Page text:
Marley is adjusting to us very well. She wants to be held and currently prefers Mommy. A lot of adoptive children shows that the child tend to bond with one parent at a time. While she shows love and interest in both of us, she does seem to seek me out more. I am so happy, no elated. Don't get me wrong, she loves her Daddy! In fact he makes her laugh hysterically and she says Dada! She's not calling him Dada yet, but she loves to babble Dada! We can't believe it. We have learned that she doesn't like to be changed or undressed. Whoa, boy does she not like that. She does, however, like being held. We are so happy to meet that need!
Our agencies itinerary had us going to the Lion zoo in the morning and the Embassy in the afternoon. We really didn't want to go to the zoo, but figured a trip out would be fun. What a joke! It's crazy how unsecured those lines are. We walked around for about 15 minutes and that was it. Oh, by the way, if you ever go to this zoo, do not plan to take pictures unless you are prepared to pay for that option. And if you pay to take pictures, be warned that still pictures does not mean video. You will be chased down for taking video and demanded to pay an additional fee. It was hilarious and scary to watch this happen to some of our fellow travelers, but a funny story to tell.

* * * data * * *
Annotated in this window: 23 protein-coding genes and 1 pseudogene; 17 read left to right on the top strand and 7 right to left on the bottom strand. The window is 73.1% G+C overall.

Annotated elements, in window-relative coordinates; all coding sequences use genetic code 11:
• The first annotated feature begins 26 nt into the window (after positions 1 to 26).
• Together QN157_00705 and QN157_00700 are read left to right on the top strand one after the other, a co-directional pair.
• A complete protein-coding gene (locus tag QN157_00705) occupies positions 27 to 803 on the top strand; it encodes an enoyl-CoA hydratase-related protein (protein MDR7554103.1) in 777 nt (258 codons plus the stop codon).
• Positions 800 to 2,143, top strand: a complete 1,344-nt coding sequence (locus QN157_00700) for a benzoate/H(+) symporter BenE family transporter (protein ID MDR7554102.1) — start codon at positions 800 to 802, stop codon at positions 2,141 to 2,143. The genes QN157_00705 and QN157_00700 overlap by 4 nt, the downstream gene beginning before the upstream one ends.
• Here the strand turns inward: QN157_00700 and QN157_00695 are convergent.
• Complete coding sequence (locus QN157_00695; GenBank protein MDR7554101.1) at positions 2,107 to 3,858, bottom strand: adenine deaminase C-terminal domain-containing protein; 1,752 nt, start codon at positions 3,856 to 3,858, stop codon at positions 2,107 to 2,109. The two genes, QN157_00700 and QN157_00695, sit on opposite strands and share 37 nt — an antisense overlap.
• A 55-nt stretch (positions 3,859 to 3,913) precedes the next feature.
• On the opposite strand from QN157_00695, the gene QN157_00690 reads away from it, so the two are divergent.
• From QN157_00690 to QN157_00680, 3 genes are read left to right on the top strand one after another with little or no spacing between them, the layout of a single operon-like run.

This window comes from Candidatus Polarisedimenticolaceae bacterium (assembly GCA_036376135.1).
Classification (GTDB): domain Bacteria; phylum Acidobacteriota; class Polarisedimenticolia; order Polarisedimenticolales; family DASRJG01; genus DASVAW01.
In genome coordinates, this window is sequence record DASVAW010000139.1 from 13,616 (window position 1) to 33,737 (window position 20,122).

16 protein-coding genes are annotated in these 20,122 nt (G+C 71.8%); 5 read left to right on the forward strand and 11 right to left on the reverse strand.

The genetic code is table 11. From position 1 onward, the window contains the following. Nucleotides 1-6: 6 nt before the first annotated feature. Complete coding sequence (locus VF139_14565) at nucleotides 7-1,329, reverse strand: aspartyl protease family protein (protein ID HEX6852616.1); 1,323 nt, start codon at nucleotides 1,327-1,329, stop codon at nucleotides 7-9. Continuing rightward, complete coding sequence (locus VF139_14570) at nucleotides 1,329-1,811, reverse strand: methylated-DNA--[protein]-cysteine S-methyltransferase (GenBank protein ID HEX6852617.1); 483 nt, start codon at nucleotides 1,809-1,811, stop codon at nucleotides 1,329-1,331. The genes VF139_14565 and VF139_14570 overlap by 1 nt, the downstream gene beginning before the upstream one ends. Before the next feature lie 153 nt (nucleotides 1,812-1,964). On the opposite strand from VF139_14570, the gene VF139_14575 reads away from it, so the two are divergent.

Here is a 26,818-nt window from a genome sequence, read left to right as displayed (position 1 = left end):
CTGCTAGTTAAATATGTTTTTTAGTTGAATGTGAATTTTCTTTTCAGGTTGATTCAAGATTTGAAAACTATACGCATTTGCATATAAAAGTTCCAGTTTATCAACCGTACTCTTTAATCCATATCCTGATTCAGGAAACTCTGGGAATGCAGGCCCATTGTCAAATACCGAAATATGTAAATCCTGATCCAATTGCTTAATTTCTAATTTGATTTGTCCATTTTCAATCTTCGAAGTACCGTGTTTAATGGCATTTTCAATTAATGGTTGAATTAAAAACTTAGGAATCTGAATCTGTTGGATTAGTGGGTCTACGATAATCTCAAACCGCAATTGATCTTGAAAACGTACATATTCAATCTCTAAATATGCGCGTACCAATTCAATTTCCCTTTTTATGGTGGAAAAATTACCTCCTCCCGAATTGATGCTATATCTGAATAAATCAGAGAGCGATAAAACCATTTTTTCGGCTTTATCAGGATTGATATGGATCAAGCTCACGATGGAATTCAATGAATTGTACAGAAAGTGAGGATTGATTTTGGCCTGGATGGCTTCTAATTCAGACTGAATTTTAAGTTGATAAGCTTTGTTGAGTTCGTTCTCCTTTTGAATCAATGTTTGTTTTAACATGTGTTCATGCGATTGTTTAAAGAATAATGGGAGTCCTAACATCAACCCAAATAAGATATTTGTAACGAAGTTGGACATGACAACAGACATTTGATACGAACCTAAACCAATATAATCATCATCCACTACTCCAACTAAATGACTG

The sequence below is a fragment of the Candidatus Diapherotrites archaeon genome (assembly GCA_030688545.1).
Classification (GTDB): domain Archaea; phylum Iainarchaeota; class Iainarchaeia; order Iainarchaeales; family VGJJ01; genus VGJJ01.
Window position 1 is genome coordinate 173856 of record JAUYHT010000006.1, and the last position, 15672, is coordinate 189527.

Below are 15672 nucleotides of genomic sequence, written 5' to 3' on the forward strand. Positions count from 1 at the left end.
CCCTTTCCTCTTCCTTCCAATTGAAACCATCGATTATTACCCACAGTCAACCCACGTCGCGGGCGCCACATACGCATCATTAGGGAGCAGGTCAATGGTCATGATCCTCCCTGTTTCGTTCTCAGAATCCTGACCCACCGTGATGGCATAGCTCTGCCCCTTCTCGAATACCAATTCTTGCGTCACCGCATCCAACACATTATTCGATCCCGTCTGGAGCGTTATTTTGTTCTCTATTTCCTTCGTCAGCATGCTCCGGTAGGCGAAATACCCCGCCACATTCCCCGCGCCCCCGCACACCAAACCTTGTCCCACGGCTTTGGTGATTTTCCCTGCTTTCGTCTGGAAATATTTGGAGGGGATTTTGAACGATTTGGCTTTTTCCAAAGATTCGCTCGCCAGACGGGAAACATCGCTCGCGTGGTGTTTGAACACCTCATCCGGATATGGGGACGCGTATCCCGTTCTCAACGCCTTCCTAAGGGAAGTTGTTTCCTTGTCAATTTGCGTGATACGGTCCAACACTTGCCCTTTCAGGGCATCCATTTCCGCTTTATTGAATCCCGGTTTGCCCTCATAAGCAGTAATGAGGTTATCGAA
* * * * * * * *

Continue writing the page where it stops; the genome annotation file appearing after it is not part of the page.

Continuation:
We ate lunch at House of hope 2 again. This time the nannies came in and held our babies right outside the dinning room while we ate. I had heard of this and was somewhat prepared. It was difficult to let go, but she was just a matter of feet from me and it was nice to eat. After lunch and a quick siesta, we were off to our visa appointment. We were told to dress up in a long dress and men to be dressed as well. It's an appearance thing, they don't want to have us claiming we can financially support these children and then come to the Embassy appointment dressed in jeans and a t-shirt. I don't own a long skirt, so I wore dress slacks and a blouse. Brandon wore a dress shirt, tie and slacks. We fit in just fine. We did see some adoptive families in jeans and we are glad we chose to dress up slightly. By this time, Sifen was all dolled up with her dress and bow and in the sling. I figured it was a nice opportunity to dress her up too. Any opportunity for me to place one of those pretty big bows on her head!
Walking into the U.S. Embassy was not what I expected. After walking in to a secured gated area, we sat under a canopy with benches. It seemed like adoptive families had priority and were called in first. There were Ethiopians in line as well. We were called to go through security a couple at a time. The Ethiopians also waiting stared with curiosity and smiles. I heard Kongo a lot. Kon-Joe is Amharic for beautiful. We went through security and into a warm room with several other adoptive families from other agencies and Ethiopians. When our turn came up, an American man interviewed us, asking basic questions. Then he pointed out that there was a document missing. My heart sank. She's already in my arms and something else was about to delay her coming home? It turned out, after about 2 hours, that it's some new document that the Embassy is requesting for relinquished children. On our Embassy appointment, it seemed to be new to all the agencies there. They were all scrambling to get them. Our in country representative handled it very well and we were on our way back to Melkam Guest house for our second night with Sifen.